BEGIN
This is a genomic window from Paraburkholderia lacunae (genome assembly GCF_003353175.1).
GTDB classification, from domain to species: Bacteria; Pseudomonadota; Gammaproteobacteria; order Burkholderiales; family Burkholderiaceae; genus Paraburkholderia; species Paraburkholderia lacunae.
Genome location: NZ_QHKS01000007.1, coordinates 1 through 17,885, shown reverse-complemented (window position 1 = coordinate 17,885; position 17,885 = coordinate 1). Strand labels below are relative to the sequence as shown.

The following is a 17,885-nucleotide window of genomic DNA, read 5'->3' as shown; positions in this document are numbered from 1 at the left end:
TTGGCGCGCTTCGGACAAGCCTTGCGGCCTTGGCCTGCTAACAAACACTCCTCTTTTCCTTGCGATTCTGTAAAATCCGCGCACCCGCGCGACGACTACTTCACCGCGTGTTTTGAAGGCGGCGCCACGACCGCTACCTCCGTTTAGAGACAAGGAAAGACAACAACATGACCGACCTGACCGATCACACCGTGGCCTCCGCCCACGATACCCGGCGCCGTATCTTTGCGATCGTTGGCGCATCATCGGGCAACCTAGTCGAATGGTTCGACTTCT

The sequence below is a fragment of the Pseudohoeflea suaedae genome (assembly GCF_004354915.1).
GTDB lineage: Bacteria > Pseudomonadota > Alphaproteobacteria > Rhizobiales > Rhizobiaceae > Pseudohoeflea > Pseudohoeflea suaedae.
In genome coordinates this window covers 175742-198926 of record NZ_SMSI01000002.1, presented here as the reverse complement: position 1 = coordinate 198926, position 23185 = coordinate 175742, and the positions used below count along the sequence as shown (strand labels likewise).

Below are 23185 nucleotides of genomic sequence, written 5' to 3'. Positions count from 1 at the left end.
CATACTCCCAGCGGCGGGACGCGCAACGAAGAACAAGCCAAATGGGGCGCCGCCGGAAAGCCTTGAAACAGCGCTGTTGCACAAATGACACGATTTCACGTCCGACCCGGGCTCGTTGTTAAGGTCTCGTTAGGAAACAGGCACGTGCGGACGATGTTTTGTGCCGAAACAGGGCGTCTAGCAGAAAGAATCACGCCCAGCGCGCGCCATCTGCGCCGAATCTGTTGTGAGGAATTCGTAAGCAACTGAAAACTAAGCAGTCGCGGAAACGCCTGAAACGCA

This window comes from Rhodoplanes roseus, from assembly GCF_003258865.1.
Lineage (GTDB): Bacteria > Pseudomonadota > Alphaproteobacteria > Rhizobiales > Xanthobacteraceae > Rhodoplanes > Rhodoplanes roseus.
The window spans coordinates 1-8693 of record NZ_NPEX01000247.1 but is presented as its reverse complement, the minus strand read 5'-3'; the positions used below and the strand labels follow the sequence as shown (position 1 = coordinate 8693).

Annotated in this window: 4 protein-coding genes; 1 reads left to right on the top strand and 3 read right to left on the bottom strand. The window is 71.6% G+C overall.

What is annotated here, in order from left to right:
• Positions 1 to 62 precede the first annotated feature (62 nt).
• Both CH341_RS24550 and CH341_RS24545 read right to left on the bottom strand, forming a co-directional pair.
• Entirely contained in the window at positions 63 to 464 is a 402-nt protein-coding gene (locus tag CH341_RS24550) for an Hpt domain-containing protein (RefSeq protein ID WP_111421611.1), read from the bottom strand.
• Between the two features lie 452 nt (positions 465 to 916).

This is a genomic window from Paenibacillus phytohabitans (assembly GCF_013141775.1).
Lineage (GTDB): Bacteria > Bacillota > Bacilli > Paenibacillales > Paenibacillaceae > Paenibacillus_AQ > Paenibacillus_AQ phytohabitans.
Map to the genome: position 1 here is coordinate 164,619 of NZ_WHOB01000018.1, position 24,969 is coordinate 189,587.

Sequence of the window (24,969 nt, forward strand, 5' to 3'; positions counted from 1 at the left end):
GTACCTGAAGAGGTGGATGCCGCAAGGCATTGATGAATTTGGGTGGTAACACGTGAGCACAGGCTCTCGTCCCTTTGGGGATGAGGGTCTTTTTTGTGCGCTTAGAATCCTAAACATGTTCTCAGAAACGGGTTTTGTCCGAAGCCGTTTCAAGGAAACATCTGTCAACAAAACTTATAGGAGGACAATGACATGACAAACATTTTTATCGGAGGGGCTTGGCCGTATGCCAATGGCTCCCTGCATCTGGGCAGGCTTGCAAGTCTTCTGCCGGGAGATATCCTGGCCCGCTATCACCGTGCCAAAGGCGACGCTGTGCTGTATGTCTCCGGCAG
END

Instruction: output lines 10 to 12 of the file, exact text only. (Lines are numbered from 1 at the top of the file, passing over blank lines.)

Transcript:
CATACTCCCAGCGGCGGGACGCGCAACGAAGAACAAGCCAAATGGGGCGCCGCCGGAAAGCCTTGAAACAGCGCTGTTGCACAAATGACACGATTTCACGTCCGACCCGGGCTCGTTGTTAAGGTCTCGTTAGGAAACAGGCACGTGCGGACGATGTTTTGTGCCGAAACAGGGCGTCTAGCAGAAAGAATCACGCCCAGCGCGCGCCATCTGCGCCGAATCTGTTGTGAGGAATTCGTAAGCAACTGAAAACTAAGCAGTCGCGGAAACGCCTGAAACGCA

This window comes from Rhodoplanes roseus, from assembly GCF_003258865.1.
Lineage (GTDB): Bacteria > Pseudomonadota > Alphaproteobacteria > Rhizobiales > Xanthobacteraceae > Rhodoplanes > Rhodoplanes roseus.